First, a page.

If the bar is too low for men (according to these magazines), it’s conversely too high for women. New dads are being reassured there’s something in it for them at the playground, but women are worrying that they need to lose weight in their faces.

Speaking of worrying, here’s how not to worry, based on your gender

Men’s Health magazine recently assured its male readers that worrying is beneficial. Despite the known health risks of stress, they also make sure to highlight the silver lining: Worrying will help guys take action, learn how to handle bad news, and feel even better when the news is good. So, worry away! It can make you awesome!

If you’re a lady worrier, women’s magazines have literally hundreds of articles warning you to reduce your stress. Here’s one that shows how to de-stress based on your zodiac. That’s right, grown women, this article is for you.

Gray hair is cool, at least half the time. Guess which half?

Here’s an article that tells men to embrace their gray hair, just like that guy from “Transformers.” Not only does it imply it’s cool to emulate an actor from a kid’s movie about trucks and robots, it assures the reader he’ll actually become better looking as he ages!

Women dye their hair for fashion purposes, but more often, it’s to avoid being told they’re too old to play Harrison Ford’s love interest.

By the way, there’s usually no mention of gray hair for women, as if we don’t have any. Why are we constantly being told to worry about stuff we’re born with, while men are told they’re awesome just for the passage of time? Not fair!

Defect or distinction? It’s all in your mind

Many women struggle with being comfortable with their body. Famous women have it even worse. They’re constantly being judged by the media — social and otherwise — for looking too fat, too thin, showing too much skin, or not enough. Even the beautiful ones get picked apart for having unique thumbs.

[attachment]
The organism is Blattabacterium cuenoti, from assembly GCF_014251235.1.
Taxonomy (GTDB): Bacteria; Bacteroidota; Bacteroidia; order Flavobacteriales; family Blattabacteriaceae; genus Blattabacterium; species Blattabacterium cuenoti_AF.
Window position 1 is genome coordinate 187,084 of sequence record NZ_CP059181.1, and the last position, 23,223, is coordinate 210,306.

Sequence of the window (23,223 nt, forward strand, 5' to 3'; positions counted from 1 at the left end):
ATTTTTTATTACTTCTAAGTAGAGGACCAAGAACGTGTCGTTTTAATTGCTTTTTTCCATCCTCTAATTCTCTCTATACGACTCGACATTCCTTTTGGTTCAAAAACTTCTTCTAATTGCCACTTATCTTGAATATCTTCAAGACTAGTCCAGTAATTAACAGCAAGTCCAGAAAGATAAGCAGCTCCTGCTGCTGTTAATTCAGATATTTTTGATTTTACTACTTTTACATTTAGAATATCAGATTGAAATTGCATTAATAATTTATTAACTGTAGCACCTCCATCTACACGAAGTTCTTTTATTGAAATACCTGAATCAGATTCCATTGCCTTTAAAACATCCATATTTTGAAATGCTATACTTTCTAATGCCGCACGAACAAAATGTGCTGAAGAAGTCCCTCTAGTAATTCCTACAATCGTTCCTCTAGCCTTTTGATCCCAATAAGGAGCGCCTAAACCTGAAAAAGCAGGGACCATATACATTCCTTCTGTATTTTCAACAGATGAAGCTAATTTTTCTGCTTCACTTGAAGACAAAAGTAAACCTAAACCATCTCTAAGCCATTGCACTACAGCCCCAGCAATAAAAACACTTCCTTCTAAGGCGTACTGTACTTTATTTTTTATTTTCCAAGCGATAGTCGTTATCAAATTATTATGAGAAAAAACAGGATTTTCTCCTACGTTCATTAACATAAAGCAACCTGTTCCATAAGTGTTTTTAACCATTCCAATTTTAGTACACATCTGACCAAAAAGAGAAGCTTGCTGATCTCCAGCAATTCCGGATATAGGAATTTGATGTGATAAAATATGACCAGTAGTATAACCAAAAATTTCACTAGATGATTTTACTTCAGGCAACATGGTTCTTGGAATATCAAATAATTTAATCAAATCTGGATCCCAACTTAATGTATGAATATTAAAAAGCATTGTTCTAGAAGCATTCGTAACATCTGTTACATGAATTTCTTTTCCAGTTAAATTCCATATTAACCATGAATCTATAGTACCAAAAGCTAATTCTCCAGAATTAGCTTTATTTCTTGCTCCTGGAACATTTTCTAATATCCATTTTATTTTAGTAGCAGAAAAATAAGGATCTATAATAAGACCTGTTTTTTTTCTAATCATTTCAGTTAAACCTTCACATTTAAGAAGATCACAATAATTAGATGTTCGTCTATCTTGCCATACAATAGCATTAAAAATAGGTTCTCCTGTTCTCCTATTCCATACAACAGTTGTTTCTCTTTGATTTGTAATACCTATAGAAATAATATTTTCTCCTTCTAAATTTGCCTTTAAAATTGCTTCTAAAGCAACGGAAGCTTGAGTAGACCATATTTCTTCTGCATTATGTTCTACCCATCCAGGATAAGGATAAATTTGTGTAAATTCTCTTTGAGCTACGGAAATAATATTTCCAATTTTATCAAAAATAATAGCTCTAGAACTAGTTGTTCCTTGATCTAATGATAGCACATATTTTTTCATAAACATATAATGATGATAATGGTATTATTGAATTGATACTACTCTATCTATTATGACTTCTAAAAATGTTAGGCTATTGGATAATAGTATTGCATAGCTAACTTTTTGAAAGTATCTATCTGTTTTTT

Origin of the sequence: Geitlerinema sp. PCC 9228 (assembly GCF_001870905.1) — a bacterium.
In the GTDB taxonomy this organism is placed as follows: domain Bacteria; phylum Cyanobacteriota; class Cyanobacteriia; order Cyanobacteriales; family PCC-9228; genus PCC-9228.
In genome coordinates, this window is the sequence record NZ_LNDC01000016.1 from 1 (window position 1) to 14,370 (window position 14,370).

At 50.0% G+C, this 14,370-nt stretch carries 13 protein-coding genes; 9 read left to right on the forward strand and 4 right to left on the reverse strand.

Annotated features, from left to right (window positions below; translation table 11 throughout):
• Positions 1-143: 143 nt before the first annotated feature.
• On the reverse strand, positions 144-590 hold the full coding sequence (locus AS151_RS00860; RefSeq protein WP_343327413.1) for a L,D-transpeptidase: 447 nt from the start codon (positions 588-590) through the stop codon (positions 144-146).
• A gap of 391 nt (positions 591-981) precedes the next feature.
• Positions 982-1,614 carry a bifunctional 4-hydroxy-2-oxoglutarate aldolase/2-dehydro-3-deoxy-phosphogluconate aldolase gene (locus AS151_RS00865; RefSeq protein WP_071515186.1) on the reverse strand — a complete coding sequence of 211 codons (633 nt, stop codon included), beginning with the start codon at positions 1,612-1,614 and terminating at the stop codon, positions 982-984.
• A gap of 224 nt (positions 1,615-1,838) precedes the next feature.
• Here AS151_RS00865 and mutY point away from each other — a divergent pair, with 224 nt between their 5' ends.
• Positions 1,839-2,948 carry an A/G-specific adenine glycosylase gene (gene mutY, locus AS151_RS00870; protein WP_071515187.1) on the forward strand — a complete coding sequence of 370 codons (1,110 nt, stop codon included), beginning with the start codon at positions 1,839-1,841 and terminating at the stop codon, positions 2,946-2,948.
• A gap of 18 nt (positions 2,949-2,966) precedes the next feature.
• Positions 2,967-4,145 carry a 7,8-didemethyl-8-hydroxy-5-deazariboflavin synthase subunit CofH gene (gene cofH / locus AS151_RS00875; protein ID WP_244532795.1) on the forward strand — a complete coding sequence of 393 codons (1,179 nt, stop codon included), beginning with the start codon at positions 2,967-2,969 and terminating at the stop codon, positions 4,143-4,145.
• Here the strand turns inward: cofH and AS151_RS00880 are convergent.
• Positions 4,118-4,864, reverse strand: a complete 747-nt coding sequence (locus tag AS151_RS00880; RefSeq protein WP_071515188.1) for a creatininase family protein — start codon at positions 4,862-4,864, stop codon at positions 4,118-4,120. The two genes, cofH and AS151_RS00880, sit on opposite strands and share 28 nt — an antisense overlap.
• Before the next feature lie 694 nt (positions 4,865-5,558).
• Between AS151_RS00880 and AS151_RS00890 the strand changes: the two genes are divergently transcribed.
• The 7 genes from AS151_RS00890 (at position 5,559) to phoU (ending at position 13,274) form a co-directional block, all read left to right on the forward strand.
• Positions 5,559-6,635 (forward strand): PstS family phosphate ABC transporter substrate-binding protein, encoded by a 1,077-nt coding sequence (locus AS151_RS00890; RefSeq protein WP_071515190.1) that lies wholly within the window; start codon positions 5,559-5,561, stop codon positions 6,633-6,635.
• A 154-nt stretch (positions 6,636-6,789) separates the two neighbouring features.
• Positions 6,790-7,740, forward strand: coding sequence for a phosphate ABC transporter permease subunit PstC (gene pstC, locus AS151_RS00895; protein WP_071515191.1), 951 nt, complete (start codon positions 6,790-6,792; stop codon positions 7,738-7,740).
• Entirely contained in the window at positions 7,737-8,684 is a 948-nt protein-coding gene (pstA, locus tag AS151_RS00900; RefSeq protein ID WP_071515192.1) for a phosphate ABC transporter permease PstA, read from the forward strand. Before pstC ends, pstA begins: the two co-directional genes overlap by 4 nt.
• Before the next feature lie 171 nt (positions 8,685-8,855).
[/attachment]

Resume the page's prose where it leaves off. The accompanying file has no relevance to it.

Meanwhile, here’s an ordinary guy who’s proud of his very small penis. He’s middle-aged, bald, and fine with his body. It sounds like his wife is fine with it, too.

We can all take a lesson from him. Instead of making a mental list of all the things you don’t like about your bod, make a list of all the things you heart!

Bottom line: We’re all in this together

We’re just having a little fun with the way these articles are written (even though there’s a kernel of truth in them). But being woke about stereotypes in healthy lifestyle articles can only help expand our ideas of what’s possible for us.

Personally, I think gender-neutral workouts are the best of both worlds. Women can embrace getting ripped and men will live longer if they spend as much time doing cardio as they do working on their chests. Everybody wins.

At the end of the day, don’t we all want the same thing? I think the answer is “Yes.” And that same thing is a gas station burrito.


dara nai

Dara Nai is a Los Angeles-based humor writer whose credits include scripted television, entertainment and pop culture journalism, celebrity interviews, and cultural commentary. She’s also appeared in her own show for LOGO TV, written two independent sitcoms, and, inexplicably, served as a judge at an international film festival.